A group of doctors, alarmed by the Trump administration's refusal of influenza vaccines for immigrants in custody, urges the Department of Homeland Security to accept its proposal to provide free flu shots to California detainees.
In a November 5 letter, doctors pleaded with the administration to reconsider its decision not to vaccinate migrant detainees against the flu, despite the deaths of at least three children in the CBP arrest in the 2018 flu season.
Camp Closure Formed, D4CC Camp Doctors Offered to Make Free Government Influenza Vaccine at Government Treatment and Detention Facility in San Isidro, California, Customs and Border Protection.
"We urge you to allow our volunteer doctors to hold the flu clinic we have requested," the doctors said in the letter.
Customs and border protection, part of Homeland Security, did not accept the proposal. was named because of the agency's policy, said in a statement sent to NBC News that the agency had never used vaccines and people were not usually held in custody for very long.
"As a law enforcement agency and because of the short-term nature of CBP's conduct and other logistics challenges, operating a vaccine program is not feasible, "said a spokesman.
Although CBP guidelines recommend detaining people for no more than 72 hours, the agency has been holding people for far longer as asylum seekers have arrived. last year and this year, although they have since fallen. John Brecher / NBC News [1
"That's how the epidemics start," said Dr. Luz Contreras Arroyo, a member of the group, and signed the letter to NBC News. "It's not just migrants. Workers will come out to communities, potentially spread the virus and it can get out of control.
" And these are people, "Arroyo added, referring to detained families." They are under the care of detainees. the government, most have not committed crimes. The search for asylum is not a crime. "
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The group has set a deadline of Tuesday for to respond to the administration before publishing the request.
Physician they warned that migrants are not the only people at risk of illness.
"The flu season has already started in many parts of the country, so we are writing urgently," said doctors. "Many people, including those working in and living near CBP centers will be at even greater risk than the typical one. "
Doctors brought in money and raised more from friends and others to pay for the vaccines. Doctors volunteer time to provide the photos, said Arroyo, a Sacramento family medicine doctor and psychiatrist.
Doctors said they also have a network of volunteers licensed to work in all states to get the vaccines they need and work with CBP to "create a system to ensure that the majority of migrant families," held in custody of CBP were vaccinated.
They are hoping for government funding to help pay for vaccine costs nationwide. If not, they will try to find other funding.
Doctors say that based on approximately 200,000 children in federal detention over the last two years, the three deaths of detained children are nine times higher than expected mortality for flu children.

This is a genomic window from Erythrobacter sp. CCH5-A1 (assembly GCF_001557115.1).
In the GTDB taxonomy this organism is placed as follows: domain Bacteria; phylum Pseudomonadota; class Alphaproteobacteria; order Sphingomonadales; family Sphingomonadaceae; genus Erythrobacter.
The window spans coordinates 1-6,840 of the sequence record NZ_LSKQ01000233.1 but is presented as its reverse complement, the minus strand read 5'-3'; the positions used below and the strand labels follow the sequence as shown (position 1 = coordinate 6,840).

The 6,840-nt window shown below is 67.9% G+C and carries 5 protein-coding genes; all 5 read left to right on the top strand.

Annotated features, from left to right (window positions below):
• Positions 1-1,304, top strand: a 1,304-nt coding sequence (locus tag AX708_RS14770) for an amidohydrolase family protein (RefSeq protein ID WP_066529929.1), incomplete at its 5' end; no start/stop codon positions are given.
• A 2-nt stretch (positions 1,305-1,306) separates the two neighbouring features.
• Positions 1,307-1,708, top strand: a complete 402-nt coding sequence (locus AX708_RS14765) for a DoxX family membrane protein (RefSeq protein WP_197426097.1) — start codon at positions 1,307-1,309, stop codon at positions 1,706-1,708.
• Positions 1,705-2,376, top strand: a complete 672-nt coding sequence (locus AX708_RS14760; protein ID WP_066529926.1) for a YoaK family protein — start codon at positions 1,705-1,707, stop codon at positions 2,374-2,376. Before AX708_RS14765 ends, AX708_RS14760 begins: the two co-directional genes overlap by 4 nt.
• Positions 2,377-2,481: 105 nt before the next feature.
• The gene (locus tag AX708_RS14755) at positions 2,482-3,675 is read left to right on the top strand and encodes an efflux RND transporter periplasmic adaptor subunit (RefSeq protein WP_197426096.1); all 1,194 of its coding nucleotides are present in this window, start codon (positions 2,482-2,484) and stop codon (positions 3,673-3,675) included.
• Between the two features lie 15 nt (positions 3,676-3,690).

"In our professional medical opinion, this worrying mortality is an emergency that threatens the safety of human life, especially for children," says a letter signed by seven doctors.
In August, CBP announced that it would not vaccinate migrant families in its state centers before the flu season. At the time, the agency said in a statement that it had chosen not to provide vaccinations because of immigrants' "short-term" arrests and the complexity of the vaccination program.
But Arroyo stated that the government had made large-scale vaccinations before and administering large quantities of the vaccine to prevent the spread of the disease and prevent epidemics. She said it was cost-effective and less than the cost of hospitals and intensive care units for detainees, staff and residents after they became ill.
Cages and pens of CBP with chain-link fence with concrete floors and holding rooms are known to be very cold and often called dealers, which translates into a freezer or ice box from those held in them, which include infants.
Health care providers are protesting longer detention periods for migrants, warning that children in particular will face more serious health risks
Overcrowded conditions worsen the risk
for influenza vaccination, noted findings from overcrowded and unsanitary conditions at detention facilities by the DHS Inspector General's Office.
This report finds children in some CBP establishments did not have access to showers, did not always have changing facilities and had limited space for medical isolation. At a facility in El Paso, a cell intended for 35 detained 155 adult men with only one toilet and sink, NBC News reported.
The outbreak of influenza at the CBP McAllen facility affected nearly three dozen immigrants and had to suspend operations.
The Centers for Disease Control recommends that all persons over the age of 6 months receive the flu vaccine by the end of October for the current flu season. Even the Citizenship and Immigration Services Policy Guide, part of the Department of Homeland Security, notes the requirement for CDC immigrants to be vaccinated against influenza.
"As doctors, we have seen the effects of influenza infections the strongest, as well as the most vulnerable, and the results can be devastating," said the doctors.
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